Sinclair. All other conversation had now ceased, and the eyes of the rest of the company were fixed on the speaker. "Ladies and gentlemen," she went on, "you have heard my suggestion, and you have heard Mrs. Fothergill's most kind and opportune offer of her country house as the seat of our school of cookery. Such an opportunity is one in ten thousand. Surely all of us---even the Marchesa--must see that it is one not to be neglected."
"I approve thoroughly," said Mrs. Gradinger; "the acquisition of knowledge, even in so material a field as that of cookery, is always a clear gain."
"It will give Gradinger a chance to put in a couple of days at Ascot," whispered Van der Roet.
"Where Mrs. Gradinger leads, all must follow," said Miss Macdonnell. "Take the sense of the meeting, Mrs. Sinclair, before the Marchesa has time to enter a protest."
"And is the proposed instructress to have no voice in the matter?" said the Marchesa, laughing.
"None at all, except to consent," said Mrs. Sinclair; "you are going to be absolute mistress over us for the next fortnight, so you surely might obey just this once."
"You have been denouncing one of our cherished institutions, Marchesa," said Lady Considine, "so I consider you are bound to help us to replace the British cook by something better."
"If Mrs. Sinclair has set her heart on this interesting experiment. You may as well consent at once, Marchesa," said the Colonel, "and teach us how to cook, and--what may be a harder task--to teach us to eat what other aspirants may have cooked."
"If this scheme really comes off," said Sir John, "I would suggest that the Marchesa should always be provided with a plate of her own up her sleeve--if I may use such an expression--so that any void in the menu, caused by failure on the part of the under-skilled or over-ambitious amateur, may be filled by what will certainly be a chef-d'oeuvre."
"I shall back up Mrs. Sinclair's proposition with all my power," said Mrs. Wilding. "The Canon will be in residence at Martlebridge for the next month, and I would much rather be learning cookery under the Marchesa than staying with my brother-in-law at Ealing."
"You'll have to do it, Marchesa," said Van der Roet; "when a new idea catches on like this, there's no resisting it."
"Well, I consent on one condition--that my rule shall be absolute," said the Marchesa, "and I begin my career as an autocrat by giving Mrs. Fothergill a list of the educational machinery I shall want, and commanding her to have them all ready by Tuesday morning, the day on which I declare the school open."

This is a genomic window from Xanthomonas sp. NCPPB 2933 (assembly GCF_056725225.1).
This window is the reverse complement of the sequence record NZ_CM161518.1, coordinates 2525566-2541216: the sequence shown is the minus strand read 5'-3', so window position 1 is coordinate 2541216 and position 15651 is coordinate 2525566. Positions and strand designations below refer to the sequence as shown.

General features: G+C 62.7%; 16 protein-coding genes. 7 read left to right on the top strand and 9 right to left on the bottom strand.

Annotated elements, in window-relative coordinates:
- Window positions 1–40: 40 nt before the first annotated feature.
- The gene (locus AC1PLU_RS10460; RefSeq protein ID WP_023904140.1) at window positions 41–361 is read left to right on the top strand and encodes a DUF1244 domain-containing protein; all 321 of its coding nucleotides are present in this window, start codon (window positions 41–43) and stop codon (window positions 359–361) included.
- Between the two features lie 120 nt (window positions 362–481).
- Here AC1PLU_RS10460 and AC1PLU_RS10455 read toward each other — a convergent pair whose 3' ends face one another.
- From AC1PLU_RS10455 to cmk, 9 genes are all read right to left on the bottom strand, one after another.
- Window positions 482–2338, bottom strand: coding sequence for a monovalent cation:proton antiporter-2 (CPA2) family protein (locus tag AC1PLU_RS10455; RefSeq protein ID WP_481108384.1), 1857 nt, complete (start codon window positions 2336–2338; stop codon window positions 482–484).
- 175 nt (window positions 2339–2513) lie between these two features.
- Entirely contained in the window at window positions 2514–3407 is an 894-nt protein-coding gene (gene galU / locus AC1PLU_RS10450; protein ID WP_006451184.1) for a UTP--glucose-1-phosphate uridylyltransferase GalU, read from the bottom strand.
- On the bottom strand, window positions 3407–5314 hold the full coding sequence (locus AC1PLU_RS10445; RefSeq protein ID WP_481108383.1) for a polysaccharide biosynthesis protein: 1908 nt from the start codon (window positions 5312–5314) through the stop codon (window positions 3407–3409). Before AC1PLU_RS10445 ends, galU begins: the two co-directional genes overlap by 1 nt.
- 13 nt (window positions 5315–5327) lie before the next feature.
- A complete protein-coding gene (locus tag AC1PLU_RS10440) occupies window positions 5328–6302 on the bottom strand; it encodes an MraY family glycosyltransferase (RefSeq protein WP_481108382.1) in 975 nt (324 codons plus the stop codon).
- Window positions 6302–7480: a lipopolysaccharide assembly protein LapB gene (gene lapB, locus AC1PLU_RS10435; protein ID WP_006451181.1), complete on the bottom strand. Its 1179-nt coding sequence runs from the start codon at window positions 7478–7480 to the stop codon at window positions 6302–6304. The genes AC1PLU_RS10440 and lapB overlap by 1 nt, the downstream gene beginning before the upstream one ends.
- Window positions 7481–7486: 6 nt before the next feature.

A chorus of applause went up as soon as the Marchesa ceased speaking.
"Everything shall be ready," said Mrs. Fothergill, radiant with delight that her offer had been accepted, "and I will put in a full staff of servants selected from our three other establishments."
"Would it not be as well to send the cook home for a holiday?" said the Colonel. "It might be safer, and lead to less broth being spoilt."
"It seems," said Sir John, "that we shall be ten in number, and I would therefore propose that, after an illustrious precedent, we limit our operations to ten days. Then if we each produce one culinary poem a day we shall, at the end of our time, have provided the world with a hundred new reasons for enjoying life, supposing, of course, that we have no failures. I propose, therefore, that our society be called the 'New Decameron.'"
"Most appropriate," said Miss Macdonnell, "especially as it owes its origin to an outbreak of plague--the plague in the kitchen."
The First Day
On the Tuesday morning the Marchesa travelled down to the "Laurestinas," where she found that Mrs. Fothergill had been as good as her word. Everything was in perfect order. The Marchesa had notified to her pupils that they must report themselves that same evening at dinner, and she took down with her her maid, one of those marvellous Italian servants who combine fidelity with efficiency in a degree strange to the denizens of more progressive lands.